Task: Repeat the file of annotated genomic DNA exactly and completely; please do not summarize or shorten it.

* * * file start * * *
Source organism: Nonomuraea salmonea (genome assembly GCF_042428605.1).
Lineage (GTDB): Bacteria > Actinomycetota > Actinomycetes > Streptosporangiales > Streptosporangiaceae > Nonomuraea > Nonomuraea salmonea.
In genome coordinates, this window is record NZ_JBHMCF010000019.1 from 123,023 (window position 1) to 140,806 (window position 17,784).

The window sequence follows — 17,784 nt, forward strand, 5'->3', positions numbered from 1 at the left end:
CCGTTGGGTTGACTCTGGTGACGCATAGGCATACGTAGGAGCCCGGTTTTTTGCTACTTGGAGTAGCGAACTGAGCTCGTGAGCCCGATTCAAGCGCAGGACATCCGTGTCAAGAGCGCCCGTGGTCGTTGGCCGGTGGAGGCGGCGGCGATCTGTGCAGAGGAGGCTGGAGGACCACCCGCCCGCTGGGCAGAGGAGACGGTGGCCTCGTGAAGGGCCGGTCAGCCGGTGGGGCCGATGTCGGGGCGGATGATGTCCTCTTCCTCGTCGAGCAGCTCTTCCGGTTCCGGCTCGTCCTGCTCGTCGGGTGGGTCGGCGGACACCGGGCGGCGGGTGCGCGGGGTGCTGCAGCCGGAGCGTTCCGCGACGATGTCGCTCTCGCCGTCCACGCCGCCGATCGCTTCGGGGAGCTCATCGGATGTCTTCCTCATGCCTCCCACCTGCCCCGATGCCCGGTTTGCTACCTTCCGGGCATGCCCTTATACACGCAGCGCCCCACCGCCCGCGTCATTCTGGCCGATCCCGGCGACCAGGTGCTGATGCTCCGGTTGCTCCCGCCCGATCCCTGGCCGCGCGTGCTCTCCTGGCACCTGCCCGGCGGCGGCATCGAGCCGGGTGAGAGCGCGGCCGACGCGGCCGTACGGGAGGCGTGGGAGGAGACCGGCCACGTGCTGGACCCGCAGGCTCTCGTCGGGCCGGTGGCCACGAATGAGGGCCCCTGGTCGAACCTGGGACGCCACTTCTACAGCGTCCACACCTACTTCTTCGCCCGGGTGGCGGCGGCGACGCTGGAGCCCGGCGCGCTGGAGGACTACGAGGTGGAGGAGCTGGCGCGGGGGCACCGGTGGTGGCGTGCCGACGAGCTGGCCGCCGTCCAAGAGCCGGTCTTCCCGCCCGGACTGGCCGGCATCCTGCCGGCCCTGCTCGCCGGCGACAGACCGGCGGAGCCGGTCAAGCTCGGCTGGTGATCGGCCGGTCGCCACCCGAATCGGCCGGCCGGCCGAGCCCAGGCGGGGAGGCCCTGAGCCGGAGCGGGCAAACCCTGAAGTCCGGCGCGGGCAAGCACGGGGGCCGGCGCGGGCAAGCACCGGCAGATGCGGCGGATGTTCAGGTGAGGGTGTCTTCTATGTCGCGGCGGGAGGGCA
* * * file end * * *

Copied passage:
Source organism: Nonomuraea salmonea (genome assembly GCF_042428605.1).
Lineage (GTDB): Bacteria > Actinomycetota > Actinomycetes > Streptosporangiales > Streptosporangiaceae > Nonomuraea > Nonomuraea salmonea.
In genome coordinates, this window is record NZ_JBHMCF010000019.1 from 123,023 (window position 1) to 140,806 (window position 17,784).

The window sequence follows — 17,784 nt, forward strand, 5'->3', positions numbered from 1 at the left end:
CCGTTGGGTTGACTCTGGTGACGCATAGGCATACGTAGGAGCCCGGTTTTTTGCTACTTGGAGTAGCGAACTGAGCTCGTGAGCCCGATTCAAGCGCAGGACATCCGTGTCAAGAGCGCCCGTGGTCGTTGGCCGGTGGAGGCGGCGGCGATCTGTGCAGAGGAGGCTGGAGGACCACCCGCCCGCTGGGCAGAGGAGACGGTGGCCTCGTGAAGGGCCGGTCAGCCGGTGGGGCCGATGTCGGGGCGGATGATGTCCTCTTCCTCGTCGAGCAGCTCTTCCGGTTCCGGCTCGTCCTGCTCGTCGGGTGGGTCGGCGGACACCGGGCGGCGGGTGCGCGGGGTGCTGCAGCCGGAGCGTTCCGCGACGATGTCGCTCTCGCCGTCCACGCCGCCGATCGCTTCGGGGAGCTCATCGGATGTCTTCCTCATGCCTCCCACCTGCCCCGATGCCCGGTTTGCTACCTTCCGGGCATGCCCTTATACACGCAGCGCCCCACCGCCCGCGTCATTCTGGCCGATCCCGGCGACCAGGTGCTGATGCTCCGGTTGCTCCCGCCCGATCCCTGGCCGCGCGTGCTCTCCTGGCACCTGCCCGGCGGCGGCATCGAGCCGGGTGAGAGCGCGGCCGACGCGGCCGTACGGGAGGCGTGGGAGGAGACCGGCCACGTGCTGGACCCGCAGGCTCTCGTCGGGCCGGTGGCCACGAATGAGGGCCCCTGGTCGAACCTGGGACGCCACTTCTACAGCGTCCACACCTACTTCTTCGCCCGGGTGGCGGCGGCGACGCTGGAGCCCGGCGCGCTGGAGGACTACGAGGTGGAGGAGCTGGCGCGGGGGCACCGGTGGTGGCGTGCCGACGAGCTGGCCGCCGTCCAAGAGCCGGTCTTCCCGCCCGGACTGGCCGGCATCCTGCCGGCCCTGCTCGCCGGCGACAGACCGGCGGAGCCGGTCAAGCTCGGCTGGTGATCGGCCGGTCGCCACCCGAATCGGCCGGCCGGCCGAGCCCAGGCGGGGAGGCCCTGAGCCGGAGCGGGCAAACCCTGAAGTCCGGCGCGGGCAAGCACGGGGGCCGGCGCGGGCAAGCACCGGCAGATGCGGCGGATGTTCAGGTGAGGGTGTCTTCTATGTCGCGGCGGGAGGGCA